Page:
“The Federal Government has also commenced execution of nature-based programmes and projects to address the challenges of climate change and biodiversity loss in view of their multiple benefits which include among others, climate amelioration, improved ecosystem services, enhanced water security, enhanced food security (especially through agroforestry, improved soil organic carbon and water retention, improved productivity and resilience), disaster risk reduction, and improved nature-based jobs and livelihoods,” he said.

Mahmood further said government was working to ensure that the environment was efficiently protected for the sake of humanity.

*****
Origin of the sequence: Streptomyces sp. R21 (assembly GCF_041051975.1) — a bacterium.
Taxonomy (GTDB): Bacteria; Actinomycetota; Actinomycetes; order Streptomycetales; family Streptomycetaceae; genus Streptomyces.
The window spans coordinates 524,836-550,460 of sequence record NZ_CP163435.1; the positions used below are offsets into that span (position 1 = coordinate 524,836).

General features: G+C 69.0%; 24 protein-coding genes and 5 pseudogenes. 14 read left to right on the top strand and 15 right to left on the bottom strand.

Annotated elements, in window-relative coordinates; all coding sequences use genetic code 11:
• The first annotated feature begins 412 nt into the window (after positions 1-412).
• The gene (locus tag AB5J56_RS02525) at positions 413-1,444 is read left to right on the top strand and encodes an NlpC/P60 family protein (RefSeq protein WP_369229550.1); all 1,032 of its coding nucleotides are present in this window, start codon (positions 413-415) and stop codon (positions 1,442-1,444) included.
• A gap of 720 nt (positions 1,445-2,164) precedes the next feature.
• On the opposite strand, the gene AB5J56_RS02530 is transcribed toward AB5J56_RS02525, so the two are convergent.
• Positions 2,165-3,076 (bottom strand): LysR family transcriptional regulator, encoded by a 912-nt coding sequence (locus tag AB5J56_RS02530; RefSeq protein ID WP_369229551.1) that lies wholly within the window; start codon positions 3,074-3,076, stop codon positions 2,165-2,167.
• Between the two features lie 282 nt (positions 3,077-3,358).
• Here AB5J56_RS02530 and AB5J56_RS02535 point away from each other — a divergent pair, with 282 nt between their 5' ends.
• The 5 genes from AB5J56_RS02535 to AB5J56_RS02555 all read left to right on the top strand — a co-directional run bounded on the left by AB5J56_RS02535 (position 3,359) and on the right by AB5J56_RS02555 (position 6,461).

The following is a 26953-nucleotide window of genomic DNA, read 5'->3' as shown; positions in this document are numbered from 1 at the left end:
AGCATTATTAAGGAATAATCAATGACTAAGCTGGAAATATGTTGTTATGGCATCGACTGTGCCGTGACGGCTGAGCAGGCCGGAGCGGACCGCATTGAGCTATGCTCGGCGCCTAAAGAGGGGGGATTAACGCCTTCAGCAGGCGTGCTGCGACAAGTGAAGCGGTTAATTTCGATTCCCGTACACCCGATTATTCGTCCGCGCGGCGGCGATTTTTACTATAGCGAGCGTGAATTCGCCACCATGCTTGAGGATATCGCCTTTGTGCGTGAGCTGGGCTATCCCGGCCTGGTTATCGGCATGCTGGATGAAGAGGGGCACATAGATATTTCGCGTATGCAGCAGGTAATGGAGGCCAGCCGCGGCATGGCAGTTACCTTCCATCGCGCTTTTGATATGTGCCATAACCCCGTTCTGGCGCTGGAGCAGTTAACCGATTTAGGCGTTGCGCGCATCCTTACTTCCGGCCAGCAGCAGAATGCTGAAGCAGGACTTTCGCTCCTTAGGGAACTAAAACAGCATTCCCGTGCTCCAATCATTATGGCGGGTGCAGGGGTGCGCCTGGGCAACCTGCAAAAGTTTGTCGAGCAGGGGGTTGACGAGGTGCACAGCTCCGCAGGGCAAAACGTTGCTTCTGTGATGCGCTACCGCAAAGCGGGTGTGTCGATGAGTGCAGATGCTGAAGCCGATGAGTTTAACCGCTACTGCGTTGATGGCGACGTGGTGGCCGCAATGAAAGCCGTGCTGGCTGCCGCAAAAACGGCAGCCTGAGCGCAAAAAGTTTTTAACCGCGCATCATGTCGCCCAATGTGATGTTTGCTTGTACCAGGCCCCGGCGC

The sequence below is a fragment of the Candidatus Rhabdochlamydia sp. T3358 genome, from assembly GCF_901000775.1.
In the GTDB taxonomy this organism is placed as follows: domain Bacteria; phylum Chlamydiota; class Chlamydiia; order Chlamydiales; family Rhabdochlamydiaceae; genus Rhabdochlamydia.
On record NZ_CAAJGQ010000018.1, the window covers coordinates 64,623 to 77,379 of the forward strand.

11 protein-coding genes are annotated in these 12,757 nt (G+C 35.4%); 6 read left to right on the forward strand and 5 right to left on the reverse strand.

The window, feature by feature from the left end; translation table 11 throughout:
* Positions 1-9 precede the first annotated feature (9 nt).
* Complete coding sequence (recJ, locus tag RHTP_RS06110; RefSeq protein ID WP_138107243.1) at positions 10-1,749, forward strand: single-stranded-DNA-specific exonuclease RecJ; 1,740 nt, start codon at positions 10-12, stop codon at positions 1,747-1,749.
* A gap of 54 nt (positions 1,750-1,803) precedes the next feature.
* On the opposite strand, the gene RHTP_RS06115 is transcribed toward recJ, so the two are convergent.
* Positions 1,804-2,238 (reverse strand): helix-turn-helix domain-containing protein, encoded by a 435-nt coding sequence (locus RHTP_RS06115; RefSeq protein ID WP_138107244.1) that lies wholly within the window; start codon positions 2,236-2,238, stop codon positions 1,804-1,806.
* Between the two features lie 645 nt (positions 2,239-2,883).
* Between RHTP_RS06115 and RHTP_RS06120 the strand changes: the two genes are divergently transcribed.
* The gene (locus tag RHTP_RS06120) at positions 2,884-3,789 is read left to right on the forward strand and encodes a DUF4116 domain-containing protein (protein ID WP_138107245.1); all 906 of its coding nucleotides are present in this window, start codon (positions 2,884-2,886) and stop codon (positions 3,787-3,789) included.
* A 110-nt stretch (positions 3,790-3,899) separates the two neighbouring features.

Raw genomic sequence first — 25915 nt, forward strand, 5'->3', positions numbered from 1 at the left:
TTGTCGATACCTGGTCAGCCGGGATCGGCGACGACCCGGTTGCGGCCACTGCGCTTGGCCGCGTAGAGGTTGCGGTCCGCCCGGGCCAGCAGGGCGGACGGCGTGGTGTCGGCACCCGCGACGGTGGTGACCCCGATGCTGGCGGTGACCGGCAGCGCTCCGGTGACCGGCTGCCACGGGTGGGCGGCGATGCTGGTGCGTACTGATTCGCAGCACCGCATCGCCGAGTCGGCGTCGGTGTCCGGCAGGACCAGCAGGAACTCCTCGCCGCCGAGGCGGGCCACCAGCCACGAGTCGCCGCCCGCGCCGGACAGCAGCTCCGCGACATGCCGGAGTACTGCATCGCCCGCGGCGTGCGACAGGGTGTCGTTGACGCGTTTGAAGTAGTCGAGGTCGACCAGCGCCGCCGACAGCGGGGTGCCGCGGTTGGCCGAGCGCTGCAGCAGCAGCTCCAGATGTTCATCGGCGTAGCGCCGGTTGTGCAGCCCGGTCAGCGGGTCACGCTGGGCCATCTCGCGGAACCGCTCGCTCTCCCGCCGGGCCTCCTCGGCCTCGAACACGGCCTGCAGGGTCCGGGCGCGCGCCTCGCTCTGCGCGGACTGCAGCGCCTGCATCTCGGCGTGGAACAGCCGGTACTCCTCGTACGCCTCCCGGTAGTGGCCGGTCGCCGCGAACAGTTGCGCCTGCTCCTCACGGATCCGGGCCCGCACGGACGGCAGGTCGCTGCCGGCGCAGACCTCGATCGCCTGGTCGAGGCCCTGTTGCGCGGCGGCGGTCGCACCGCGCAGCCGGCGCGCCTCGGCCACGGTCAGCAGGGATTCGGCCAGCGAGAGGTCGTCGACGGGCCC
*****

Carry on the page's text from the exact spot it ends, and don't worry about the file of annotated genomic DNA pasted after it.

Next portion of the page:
“We are redressing the various anomalies through the on-going national afforestation programme across all the ecological zones of the country including the establishment of Great Green Wall across the frontline states with other associated programmes such as sensitization and awareness creation, promotion of dryland agricultural technology, provision of water for irrigation and domestic uses, development of grazing resources, promotion of alternative and sustainable sources of energy, promotion of alternative means of livelihoods as well as creation of enabling environment for the development of agro-based industries,” he added.

In another event to mark the day, the minister led a member of the senate committee on environment, the commissioner for environment, Ekiti State, and the registrar, Environmental Health Officers Registration Council of Nigeria (EHORECON) to plant a tree to commemorate the day in Ibadan, Oyo State.